Tag Archives: Amarillo Civic Center

Lights on at Hodgetown

Hey, I heard they turned on the lights at Hodgetown!

You know what that means? It means that when the Amarillo Sod Poodles open their AA minor league baseball season at home on April 8 they won’t be playing hardball in the dark.

Amarillo, Texas, is less than a month away from entering a new era of sports entertainment. The Sod Poodles are going to play ball at the downtown ballpark that is nearing completion along Buchanan Street, next to City Hall/the Civic Center and in the midst of a building boom that is still under way in the city’s downtown district.

I will be in Amarillo on opening night. My wife and I will be there to get our fifth wheel RV out of storage and take it on a jaunt downstate and on toward New Orleans.

But I just might sock a couple extra bucks in my pocket and get us a ticket or two for the Sod Poodles’ opening night game downtown.

I’ve been cheering this endeavor on for longer than I can remember. It’s only right to be there to watch ’em toss out the first pitch.

My strong sense is that the city is about to turn an important corner on its way toward economic revival.

Watching the rebirth of a city’s downtown

I don’t get back to Amarillo, Texas, as often these days. My wife and I are getting set to plant new roots in a home in Collin County.

We aren’t going to cease returning to the city we called “home” for more than decades. I am getting anxious to witness the rebirth of its downtown district.

You know already that I am a big supporter of the changes that are under way in the Texas Panhandle community. I am heartened by the expected completion of Hodgetown, the baseball park that will be the home field for the AA minor-league Amarillo Sod Poodles baseball squad; the Sod Poodles open their home season on April 8. As an aside, my wife and I will be in Amarillo that day, getting ready to shove off in our fifth wheel for a trip downstate and then to New Orleans; hmm, I might look for a way to attend that opening-night game.

I simply am amazed that the city has embarked on this urban revival journey. When we arrived in Amarillo in early 1995 we saw little evidence of a municipal appetite for the pro-active approach we have witnessed unfold there. City Hall operated on a policy of letting private business fuel any significant change. The city took a hands-off approach; it didn’t want to invest public money on what it considered to be a private venture.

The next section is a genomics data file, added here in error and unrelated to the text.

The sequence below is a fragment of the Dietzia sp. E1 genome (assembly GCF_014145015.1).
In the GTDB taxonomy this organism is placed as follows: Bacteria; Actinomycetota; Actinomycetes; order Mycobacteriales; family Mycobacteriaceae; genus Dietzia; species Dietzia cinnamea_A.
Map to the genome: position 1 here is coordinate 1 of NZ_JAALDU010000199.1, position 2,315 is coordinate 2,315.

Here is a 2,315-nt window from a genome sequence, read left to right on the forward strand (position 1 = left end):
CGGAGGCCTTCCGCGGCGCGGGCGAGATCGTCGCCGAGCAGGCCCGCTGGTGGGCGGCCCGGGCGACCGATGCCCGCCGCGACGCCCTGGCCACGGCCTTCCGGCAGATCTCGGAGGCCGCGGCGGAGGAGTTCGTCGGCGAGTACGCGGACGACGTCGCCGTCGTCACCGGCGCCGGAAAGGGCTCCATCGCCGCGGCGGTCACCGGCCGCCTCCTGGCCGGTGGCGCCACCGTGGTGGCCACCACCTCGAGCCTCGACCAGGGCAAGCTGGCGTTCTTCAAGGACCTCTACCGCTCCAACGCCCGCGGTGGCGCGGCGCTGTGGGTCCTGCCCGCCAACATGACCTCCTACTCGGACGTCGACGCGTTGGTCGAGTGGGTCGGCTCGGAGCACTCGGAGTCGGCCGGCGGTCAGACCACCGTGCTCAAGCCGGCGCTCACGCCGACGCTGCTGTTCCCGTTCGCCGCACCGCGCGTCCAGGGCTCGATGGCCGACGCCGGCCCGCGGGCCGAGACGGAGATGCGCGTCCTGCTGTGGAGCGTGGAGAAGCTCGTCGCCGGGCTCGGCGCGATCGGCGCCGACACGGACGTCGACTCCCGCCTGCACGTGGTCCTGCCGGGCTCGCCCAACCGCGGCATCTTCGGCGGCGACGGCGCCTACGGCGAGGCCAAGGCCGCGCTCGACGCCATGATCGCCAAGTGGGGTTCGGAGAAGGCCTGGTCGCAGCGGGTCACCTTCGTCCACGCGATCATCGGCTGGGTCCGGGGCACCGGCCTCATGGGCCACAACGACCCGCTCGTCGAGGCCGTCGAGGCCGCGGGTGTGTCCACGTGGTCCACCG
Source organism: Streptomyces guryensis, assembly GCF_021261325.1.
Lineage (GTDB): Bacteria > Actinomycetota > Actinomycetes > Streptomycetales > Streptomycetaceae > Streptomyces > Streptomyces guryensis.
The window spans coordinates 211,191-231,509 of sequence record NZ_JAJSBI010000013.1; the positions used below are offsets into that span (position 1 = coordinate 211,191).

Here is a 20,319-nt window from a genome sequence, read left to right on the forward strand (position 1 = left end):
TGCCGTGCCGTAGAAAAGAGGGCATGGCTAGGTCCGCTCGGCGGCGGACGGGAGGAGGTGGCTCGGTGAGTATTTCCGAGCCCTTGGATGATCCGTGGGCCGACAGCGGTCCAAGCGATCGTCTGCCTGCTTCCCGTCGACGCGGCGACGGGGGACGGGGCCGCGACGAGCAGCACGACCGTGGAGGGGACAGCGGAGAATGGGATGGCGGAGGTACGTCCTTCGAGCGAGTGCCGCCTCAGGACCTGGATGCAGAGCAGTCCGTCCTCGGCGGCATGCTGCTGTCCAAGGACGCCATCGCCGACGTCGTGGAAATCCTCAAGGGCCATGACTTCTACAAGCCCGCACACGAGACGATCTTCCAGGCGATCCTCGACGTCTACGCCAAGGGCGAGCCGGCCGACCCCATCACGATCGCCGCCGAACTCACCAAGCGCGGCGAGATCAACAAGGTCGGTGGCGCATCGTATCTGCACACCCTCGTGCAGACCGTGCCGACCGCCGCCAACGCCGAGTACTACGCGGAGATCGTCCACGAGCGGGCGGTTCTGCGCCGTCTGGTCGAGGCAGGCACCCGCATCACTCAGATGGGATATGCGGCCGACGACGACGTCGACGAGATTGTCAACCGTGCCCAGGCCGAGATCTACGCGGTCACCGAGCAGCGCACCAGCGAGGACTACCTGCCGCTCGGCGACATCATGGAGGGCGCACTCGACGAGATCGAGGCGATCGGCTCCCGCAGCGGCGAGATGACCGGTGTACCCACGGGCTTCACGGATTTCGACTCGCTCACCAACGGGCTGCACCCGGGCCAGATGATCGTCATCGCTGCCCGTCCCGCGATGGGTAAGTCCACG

That has changed to a large degree at City Hall. Two mayors, Debra McCartt and Paul Harpole moved the City Council forward in pushing for development of the ballpark. It promoted what it called “catalyst projects” that would bloom in the wake of the ballpark’s completion. Those projects appear to be bearing fruit.

The city welcomed the opening of a first-class hotel; it is pledging to make major improvements to the Civic Center; Polk Street — once known as Amarillo’s “main drag” — is coming back to life; renovated buildings on Polk are welcoming something called “pop up” businesses; the Barfield Building is in the process of being repurposed into a Marriott “boutique hotel.”

This all makes my head spin.

And I don’t even live there!

Every return to Amarillo we make these days fills us with surprises. We’ll be back again soon. I await the next jaw-dropper.

MPEV sprouts like a weed in downtown Amarillo

Holy cow! We haven’t been gone all that long  from Amarillo. We’re coming back for a quick visit and we’re going to see the change taking place at a rapid pace in the city’s downtown district.

A friend sent me this picture. It is of the multipurpose event venue — the “ballpark,” if you will — that’s under construction across the street from City Hall.

I am beginning to believe that, by golly, they’re going to be ready for the first pitch to be tossed in April 2019.

The ballpark will be home to an as-yet unnamed AA minor-league baseball team that’s affiliated officially with the San Diego Padres of the National League. I’m still pulling for Sod Poodles to be the new team’s name. So help me I don’t know why, but I have changed my initial opinion of that name that showed up on a list of finalists under consideration.